If you haven't seen it, here is the winning Armadillo flight from the Northrup Grumman Lunar Lander challenge.
The selection of KySat-1 comes after a rigorous national review process by the NASA Launch Services Program of the Flight Projects Office at Kennedy Space Center. Satellites from the University of Colorado and Montana State University were also chosen for the mission.
'This highly innovative Kentucky effort is the epitome of the talent that lies within our state,' said Gov. Beshear. 'The Commonwealth has been, and will continue to be, aggressive in its pursuit of technological and knowledge-driven economic opportunities.'
KySat-1, the first satellite ever built in Kentucky, is a
cube shaped pico-class satellite powered by solar energy, weighs 1 kg and
measures 10cm on a side. Once KySat’s on-board computers confirm its release
into orbit, Kentucky Space ground controllers in Kentucky will operate the satellite
for the duration of its expected 18-24 month mission. After proper operation
is confirmed, KySat-1 will be made available to K-12 students throughout
Kentucky, and the world, to allow them to issue select commands to the
satellite and download the data received. The Commonwealth of Kentucky has
invested approximately $850,000 over the last three years on this research
and development of this project.
Kentucky Space, a consortium of universities, public organizations and companies, has launched a series of sub-orbital and near space missions; however, this selection by NASA marks a historic first for the program and for Kentucky. This is also the first time NASA will launch university built satellites into orbit.
The recommendations made by the launch panel and the NASA Flight Projects Office are being forwarded to NASA Headquarters for final approval and designation of the primary NASA mission. This announcement is expected as soon as December 2008. The KYSat-1 team has been asked to be prepared for a June 2009 launch.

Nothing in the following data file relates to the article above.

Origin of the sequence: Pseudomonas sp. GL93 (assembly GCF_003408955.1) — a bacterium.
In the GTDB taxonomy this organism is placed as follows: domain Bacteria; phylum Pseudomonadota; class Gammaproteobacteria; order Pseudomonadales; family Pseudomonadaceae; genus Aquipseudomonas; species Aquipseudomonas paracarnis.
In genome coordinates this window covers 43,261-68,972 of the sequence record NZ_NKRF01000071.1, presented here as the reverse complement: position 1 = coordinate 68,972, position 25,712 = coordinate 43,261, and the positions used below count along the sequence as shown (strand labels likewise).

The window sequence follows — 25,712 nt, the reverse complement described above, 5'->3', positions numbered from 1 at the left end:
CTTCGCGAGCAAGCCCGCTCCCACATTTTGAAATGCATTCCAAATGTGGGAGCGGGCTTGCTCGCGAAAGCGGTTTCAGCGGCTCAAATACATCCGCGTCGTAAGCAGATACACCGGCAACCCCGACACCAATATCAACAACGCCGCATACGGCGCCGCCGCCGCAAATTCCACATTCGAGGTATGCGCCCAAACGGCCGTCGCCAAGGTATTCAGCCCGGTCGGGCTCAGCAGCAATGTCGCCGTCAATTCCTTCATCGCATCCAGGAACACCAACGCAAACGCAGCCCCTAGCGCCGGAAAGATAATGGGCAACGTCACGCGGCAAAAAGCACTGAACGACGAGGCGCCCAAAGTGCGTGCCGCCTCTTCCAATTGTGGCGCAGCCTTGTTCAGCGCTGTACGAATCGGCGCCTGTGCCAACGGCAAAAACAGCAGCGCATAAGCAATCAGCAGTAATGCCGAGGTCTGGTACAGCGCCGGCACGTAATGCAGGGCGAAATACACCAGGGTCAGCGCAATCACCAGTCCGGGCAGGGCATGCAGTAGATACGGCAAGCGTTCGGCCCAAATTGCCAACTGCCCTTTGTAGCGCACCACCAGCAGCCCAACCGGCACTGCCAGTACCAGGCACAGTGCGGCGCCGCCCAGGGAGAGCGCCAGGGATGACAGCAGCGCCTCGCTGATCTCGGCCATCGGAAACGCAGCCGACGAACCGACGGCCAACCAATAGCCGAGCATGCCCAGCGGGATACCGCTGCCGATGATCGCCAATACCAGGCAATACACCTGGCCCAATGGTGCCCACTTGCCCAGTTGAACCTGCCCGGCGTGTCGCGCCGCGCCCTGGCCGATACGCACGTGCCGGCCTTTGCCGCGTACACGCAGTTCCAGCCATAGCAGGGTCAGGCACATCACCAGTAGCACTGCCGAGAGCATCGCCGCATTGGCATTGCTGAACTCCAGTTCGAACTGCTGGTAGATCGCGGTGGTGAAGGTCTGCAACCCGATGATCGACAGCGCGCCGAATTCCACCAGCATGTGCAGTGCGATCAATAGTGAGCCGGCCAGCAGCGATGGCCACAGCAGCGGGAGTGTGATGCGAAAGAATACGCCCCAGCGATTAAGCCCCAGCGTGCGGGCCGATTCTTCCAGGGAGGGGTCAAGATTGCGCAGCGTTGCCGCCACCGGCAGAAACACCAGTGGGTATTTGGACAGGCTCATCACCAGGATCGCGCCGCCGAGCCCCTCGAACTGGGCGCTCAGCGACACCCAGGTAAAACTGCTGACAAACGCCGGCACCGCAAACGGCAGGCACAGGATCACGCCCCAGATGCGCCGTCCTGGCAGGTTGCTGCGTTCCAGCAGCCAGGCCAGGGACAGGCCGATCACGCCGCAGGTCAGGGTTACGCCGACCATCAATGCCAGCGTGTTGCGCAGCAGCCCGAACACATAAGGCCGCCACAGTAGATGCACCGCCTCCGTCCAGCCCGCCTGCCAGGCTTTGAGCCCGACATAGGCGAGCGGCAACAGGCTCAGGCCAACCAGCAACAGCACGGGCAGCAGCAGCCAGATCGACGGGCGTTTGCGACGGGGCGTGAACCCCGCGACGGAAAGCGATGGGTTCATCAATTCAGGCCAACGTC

Kentucky Gov. Beshear dropped by today for a brief visit to Kentucky Space. Graduate student Daniel Erb, white shirt, explains a bit about the program while Dr. Jim Lumpp (beard) looks on.
Kris Kimel, president of the Kentucky Science and Technology Corporation, the managing partner for Kentucky Space, explained how the program was developing expertise in miniaturization technologies, and how commercial and scientific space opportunities were now opening up for willing entrepreneurs.
In the third image, Gov. Beshear listens while another graduate student, Tyler Doering (out of the picture), explains that communications technologies built into the cubesat will enable Kentucky school children to interact with it.
On the other side of the window is the Kentucky Space clean room on the University of Kentucky campus with the cubesat and hardware from Kentucky Space suborbital and high-altitude balloon missions visible.
Two seemingly unlikely contenders are locked in space race, according to Daily Galaxy, each funding telescopes that will collect unprecedented imaging from space.
...the future Large Synoptic Survey Telescope, partially funded by Microsoft founder Bill Gates... is projected for ‘first light’ in 2014 in Chile's Atacama Desert - the world's Southern Hemisphere space - observatory mecca. The 8.4-meter telescope will be able to survey the entire visible sky deeply in multiple colors every week with its 3-billion pixel digital camera. The telescope will probe the mysteries of dark matter and dark energy, and it will open a movie-like window on objects that change or move rapidly: exploding supernovae, potentially hazardous near-Earth asteroids and distant Kuiper Belt objects.
In a "relentless campaign of 15 second exposures,"
LSST is truly an Internet telescope, which will put terabytes of data each night into the hands of anyone that wants to explore it. The 8.4-metre LSST telescope and the 3-gigapixel camera are thus a shared resource for all humanity — the ultimate network peripheral device to explore the universe (hyperlink supplied).
For its part, Google is partially funding a proposed space-borne telescope said to be capable of finding perhaps a thousand new planetary systems within two years following first light. It will look for transiting exoplanets and funnel that data to Google's web application, Google Sky.